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Tragedy or comedy or tragicomedy...

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  • #16
    Shakespearean tragedy differs in some ways from Aristotle's dicta.

    In classical tragedy (e.g., Sophocles), there is a sense that the disaster could not have been avoided. There is a sense of inevitability about it -- call it "fate."

    In Shakespeare, there is not in general that sense of inevitability. In Hamlet, for example, Hamlet might have averted the tragedy up until nearly the very last. He doesn't do it, of course, and we have the story we know. I've seen arguments about the Xtian element in this dialectic: Shakespeare's protagonists always have open to them that small window of "salvation." It is thought that in some ways, Elizabethan tragedy owes more to the home-grown morality plays and Seneca than to classical Greek models. Don't expect Elizabethan tragedy to conform too closely to Aristotle's model.

    I won't even start on the violations of the classical dramatic unities.

    LSN

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    • #17
      'The laws of time, place, person he observeth
      From no needful rule he swerveth.'

      Well Ben Jonson himself was a stickler for the unities, but he always was a little critical of Shakespeare, though he liked him well enough.

      No doubt you're right about the Elizabethans and tragedy, although I'd see Shakespeare as the kind of dude who would play around with the form as it were.

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      • #18
        Originally posted by Grey Mouser

        Well Ben Jonson himself was a stickler for the unities, but he always was a little critical of Shakespeare, though he liked him well enough.
        And Ben Jonson wasn't exactly always classical, either.

        I once read a neat reduction of Jonson's "comedy of humours" that reflected on his debt to the morality play:

        - Choose one of the seven deadly sins, and make him the hero
        - The other deadly sins are then in league to profit from his obsession

        That describes Volpone pretty well.

        Originally posted by Grey Mouser

        No doubt you're right about the Elizabethans and tragedy, although I'd see Shakespeare as the kind of dude who would play around with the form as it were.
        It is thought that they didn't violate these rules all that knowingly. It is more that they were following the traditions of English theatre.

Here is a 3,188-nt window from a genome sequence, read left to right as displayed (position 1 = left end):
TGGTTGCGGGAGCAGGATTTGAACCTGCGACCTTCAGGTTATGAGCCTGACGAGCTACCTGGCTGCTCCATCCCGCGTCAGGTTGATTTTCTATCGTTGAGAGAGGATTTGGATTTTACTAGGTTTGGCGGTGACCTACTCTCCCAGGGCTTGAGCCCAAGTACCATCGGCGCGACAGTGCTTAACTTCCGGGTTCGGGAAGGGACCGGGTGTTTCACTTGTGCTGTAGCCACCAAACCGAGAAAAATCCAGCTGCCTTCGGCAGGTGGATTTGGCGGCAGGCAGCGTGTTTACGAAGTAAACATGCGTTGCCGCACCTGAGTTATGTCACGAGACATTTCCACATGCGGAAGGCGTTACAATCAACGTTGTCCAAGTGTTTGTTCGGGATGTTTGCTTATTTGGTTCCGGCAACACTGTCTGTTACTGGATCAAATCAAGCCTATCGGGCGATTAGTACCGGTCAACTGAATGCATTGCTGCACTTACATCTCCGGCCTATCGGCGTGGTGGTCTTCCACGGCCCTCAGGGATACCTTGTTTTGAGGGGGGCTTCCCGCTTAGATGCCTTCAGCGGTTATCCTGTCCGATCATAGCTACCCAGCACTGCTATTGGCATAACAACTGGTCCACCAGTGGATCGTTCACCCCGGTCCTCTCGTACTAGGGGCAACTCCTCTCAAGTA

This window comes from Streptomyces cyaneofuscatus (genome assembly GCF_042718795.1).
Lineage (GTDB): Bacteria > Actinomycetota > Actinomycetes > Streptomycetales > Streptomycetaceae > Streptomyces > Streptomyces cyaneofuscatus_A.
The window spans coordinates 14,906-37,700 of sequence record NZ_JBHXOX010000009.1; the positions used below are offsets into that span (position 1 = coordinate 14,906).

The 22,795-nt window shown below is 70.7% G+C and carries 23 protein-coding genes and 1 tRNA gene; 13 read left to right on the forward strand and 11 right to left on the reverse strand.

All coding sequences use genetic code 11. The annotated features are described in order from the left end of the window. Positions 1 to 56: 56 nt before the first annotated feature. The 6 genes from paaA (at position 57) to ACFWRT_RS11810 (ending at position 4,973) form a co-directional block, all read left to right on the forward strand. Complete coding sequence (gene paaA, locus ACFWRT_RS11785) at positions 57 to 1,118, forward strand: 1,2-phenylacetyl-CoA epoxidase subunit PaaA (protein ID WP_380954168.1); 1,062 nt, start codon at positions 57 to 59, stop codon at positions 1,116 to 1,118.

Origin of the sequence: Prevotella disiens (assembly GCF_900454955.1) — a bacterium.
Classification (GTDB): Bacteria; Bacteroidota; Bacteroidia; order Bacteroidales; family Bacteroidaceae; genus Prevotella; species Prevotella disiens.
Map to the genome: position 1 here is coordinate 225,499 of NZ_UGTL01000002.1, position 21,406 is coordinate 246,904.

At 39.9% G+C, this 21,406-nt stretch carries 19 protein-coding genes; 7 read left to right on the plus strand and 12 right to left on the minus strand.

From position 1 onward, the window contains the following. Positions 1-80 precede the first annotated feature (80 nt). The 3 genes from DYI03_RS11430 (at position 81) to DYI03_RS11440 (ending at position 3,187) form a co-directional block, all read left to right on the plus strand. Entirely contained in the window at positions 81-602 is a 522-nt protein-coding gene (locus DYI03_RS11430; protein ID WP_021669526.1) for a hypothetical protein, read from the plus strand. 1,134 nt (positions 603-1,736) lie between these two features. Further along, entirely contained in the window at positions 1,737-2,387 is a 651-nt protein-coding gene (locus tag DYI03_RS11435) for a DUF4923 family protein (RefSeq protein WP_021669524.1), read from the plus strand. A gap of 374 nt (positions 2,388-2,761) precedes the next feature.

The same issues arise in the tragedies of Webster, Marston, Tourneur, and Middleton.

        It is a mistake, also, to assume that acquaintence with Greek classical learning was widespread at this time. Most of what the educated classes knew about the Greek classics came through their Roman interpreters, who put their own peculiar stamp on things. Consider the high regard for Seneca's curious closet dramas . . .

        LSN

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        • #19
          Well, this is all very high fallutin', but apart from Woody Allen, there's hardly been a mention of the Great American Tradition of (can't say Tragicomedy, as its been defined), Comic, or Absurdist Tragedies. The work of Kurt Vonnegut, 'Slaughterhouse 5', 'Cat's Cradle', etc. etc. Joseph Heller, 'Catch 22'. Thomas Pynchon, 'Gravity's Rainbow', 'V', etc. There are many more.

          Usually, there are no noble heroes involved in those books, but purposeful attempts made to depict fairly ordinary people being caught up in extraordinary, ridiculous and horrific events and situations.

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          • #20
            V is black humor. It was a very popular mode at the time the book came out. Its reputation has faded a bit with the years. I like the book. Gravity's Rainbow is harder to classify. Vonnegut, also, although it sometimes seems not far from the sensibility of black humor.

            Heller's Catch-22 is American picaresque. It has some interesting connections to things like Nikolai Gogol's Dead Souls or his famous play, "The Inspector General."

            I would say all of these books (in their subtle ways) might fit under the heading of "comedy," but the point is arguable, to say the least. As in a lot of the best comedy, there is a serious sub-structure. "Absurdist comedy" is just a riff on the comic, and it has been done in a lot of other places, obviously. We could no doubt name names here. The mode was very, very popular in the late '50s and the '60s. Duerrenmatt and Peter Weiss might fit into the mold, at times.

            By the way, I don't think this topic is in the least "high fallutin'." It's just reasoning about literary principles and historical examples. That's hardly "rocket science," as the popular idiom puts it. :?

            LSN

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